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Writing Food

Michael R. Underwood

Michael R. Underwood

Everybody eats. And in many cases, eating scenes can be a great way to liven up your fiction. It’s easy to write a conversation that becomes nothing more than a wall of text if your characters are just standing or sitting somewhere, doing nothing. In reality, very few people are ‘doing nothing’ during a conversation, but when they’re talking and eating, you get notable opportunities to enrich the scene, especially in terms of sensory description.

First off, if your characters are eating, you get to describe the food. Growing up, I was a huge fan of the Redwall books by Brian Jacques, and he had some of the best food descriptions ever, when the happy mice and friends of Redwall would lay out incredible feasts. George R. R. Martin also has some great feast descriptions, and one of the ways Martin distracts from the wholesale slaughter is with incredible sensory feasts.

A Feast of Ice and Fire (detail)When writing your food descriptions, make sure to talk about the smells, sights, and tastes. Does the food look better than it tastes? Taste better than it smells? And so on. Is the food so hot it scalds the roof of your mouth, luke-warm, or cold enough to numb your tongue? What does the POV character think of the food? Is it the first thing they’ve eaten in days, so even the worst gruel tastes like a feast? Does the food remind them of someone, some place, from their past? Smell and taste have great hooks in memory, which provides an opportunity for a well-timed reminiscence – especially if a character is eating on their own and you don’t otherwise have a way to add dialogue to the scene.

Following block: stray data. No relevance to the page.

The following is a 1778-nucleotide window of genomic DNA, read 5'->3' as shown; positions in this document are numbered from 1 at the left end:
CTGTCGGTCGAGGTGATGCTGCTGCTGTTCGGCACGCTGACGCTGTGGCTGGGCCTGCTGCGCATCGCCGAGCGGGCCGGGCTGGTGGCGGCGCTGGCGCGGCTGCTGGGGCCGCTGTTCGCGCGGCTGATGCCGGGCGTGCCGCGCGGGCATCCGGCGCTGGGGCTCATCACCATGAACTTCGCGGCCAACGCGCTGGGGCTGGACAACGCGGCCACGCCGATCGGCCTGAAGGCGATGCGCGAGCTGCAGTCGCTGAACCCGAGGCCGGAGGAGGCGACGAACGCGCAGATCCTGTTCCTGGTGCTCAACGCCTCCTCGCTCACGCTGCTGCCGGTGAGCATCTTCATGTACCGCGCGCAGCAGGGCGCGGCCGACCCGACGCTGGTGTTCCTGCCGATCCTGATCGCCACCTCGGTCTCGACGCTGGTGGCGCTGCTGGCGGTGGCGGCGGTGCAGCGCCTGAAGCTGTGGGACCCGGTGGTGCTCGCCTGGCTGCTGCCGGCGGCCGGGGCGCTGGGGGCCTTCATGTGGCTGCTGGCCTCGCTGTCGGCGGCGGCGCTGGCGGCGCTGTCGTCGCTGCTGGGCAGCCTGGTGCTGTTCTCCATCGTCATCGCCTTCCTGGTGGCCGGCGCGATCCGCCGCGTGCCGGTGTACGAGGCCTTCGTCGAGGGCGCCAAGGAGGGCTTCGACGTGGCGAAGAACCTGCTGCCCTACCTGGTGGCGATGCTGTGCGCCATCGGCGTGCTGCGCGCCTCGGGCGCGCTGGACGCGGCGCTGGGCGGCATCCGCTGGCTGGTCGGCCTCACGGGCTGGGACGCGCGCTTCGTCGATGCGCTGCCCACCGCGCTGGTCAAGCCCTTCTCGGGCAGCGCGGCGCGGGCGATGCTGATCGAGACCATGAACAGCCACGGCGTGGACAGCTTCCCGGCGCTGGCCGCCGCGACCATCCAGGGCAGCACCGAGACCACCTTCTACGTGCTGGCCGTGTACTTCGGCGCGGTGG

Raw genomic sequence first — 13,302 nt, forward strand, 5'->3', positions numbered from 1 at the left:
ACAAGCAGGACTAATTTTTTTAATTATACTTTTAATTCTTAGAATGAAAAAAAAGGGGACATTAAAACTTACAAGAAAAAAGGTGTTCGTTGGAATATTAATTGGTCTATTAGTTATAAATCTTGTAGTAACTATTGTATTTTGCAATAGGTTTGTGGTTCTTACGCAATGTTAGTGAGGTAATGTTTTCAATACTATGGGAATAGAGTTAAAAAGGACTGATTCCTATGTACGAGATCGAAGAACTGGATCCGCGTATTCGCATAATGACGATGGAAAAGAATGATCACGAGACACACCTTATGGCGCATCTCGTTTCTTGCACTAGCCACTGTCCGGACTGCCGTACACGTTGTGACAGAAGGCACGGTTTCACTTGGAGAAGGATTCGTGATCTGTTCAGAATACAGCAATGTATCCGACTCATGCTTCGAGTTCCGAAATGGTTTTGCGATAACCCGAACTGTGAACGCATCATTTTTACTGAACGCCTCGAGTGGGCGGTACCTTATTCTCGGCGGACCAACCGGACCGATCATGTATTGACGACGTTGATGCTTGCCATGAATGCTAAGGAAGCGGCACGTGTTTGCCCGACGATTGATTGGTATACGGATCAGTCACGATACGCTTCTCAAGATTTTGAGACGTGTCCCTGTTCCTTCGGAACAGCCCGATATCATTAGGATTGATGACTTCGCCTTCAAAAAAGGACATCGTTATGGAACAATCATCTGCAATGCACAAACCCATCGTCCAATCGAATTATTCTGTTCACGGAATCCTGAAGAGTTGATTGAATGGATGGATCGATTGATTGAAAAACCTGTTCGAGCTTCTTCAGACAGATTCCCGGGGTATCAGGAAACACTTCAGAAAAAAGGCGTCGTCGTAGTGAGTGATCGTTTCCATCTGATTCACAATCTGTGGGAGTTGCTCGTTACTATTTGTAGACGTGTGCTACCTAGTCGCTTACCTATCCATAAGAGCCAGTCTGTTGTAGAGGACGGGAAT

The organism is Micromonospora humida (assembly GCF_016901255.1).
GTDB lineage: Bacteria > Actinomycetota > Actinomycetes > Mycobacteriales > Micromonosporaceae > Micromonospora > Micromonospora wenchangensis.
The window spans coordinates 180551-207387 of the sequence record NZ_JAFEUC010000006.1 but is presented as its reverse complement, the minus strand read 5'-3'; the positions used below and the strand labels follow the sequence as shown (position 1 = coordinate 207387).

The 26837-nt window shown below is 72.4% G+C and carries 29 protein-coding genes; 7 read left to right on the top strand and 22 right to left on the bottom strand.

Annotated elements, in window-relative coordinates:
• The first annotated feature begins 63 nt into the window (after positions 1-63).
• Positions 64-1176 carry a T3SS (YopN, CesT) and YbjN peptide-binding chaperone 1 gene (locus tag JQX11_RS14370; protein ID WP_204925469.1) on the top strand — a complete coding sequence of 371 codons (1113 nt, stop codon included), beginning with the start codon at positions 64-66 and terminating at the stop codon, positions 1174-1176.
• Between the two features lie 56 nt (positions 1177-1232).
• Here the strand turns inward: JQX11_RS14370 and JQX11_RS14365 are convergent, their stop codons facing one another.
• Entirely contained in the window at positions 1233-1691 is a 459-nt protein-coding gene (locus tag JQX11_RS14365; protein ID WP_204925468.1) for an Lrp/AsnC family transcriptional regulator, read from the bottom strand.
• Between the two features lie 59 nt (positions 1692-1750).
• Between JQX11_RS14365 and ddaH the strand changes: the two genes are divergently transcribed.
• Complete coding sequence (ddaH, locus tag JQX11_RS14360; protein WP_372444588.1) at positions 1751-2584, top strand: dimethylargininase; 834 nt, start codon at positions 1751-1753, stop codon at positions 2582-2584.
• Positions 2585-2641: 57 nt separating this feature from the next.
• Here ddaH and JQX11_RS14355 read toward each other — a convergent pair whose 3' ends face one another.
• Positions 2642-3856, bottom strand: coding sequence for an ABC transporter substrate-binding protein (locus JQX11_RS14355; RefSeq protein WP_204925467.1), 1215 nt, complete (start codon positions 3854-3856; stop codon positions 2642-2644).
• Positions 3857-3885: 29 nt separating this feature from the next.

If you do have people talking while they eat, are they *literately* talking while they eat? Is one person a slob while the other is very proper, tucking a napkin into their shirt? Does one person have incredible table manners, even when dining during the zombie apocalypse? There’s tons to mine here.

And on a very basic, prose level, you can punctuate the conversation with beats for eating. Someone takes a break in a speech to drink some water. A tense silence is broken by someone asking for the ketchup/salt/etc.

One of the more fun scenes in Celebromancy was when Ree and Drake sit down for some plotting over pizza. Ree is a messy, aggressive eater, while Drake is a proper gentleman – the disjunct in their manners and in the juxtaposition of putting a proper Victorian-ish gentleman in a pizza parlor helps make the scene all the more memorable, in addition to being able to put in diet-crushing descriptions of buttery deep dish crust, juicy bites filled with spinach, cheese, and flaky crusts, and so on.

Eating is so central to our lives, and many people have very particular relationships to food – associating it with family (for good or ill), with their childhoods, and so on. When your characters sit down to break bread, the opportunities are a veritable cornucopia for a writer willing to slow down and enjoy the meal.


One Comment

  1. The sushi scene early on in the book is a pretty fun one, too.

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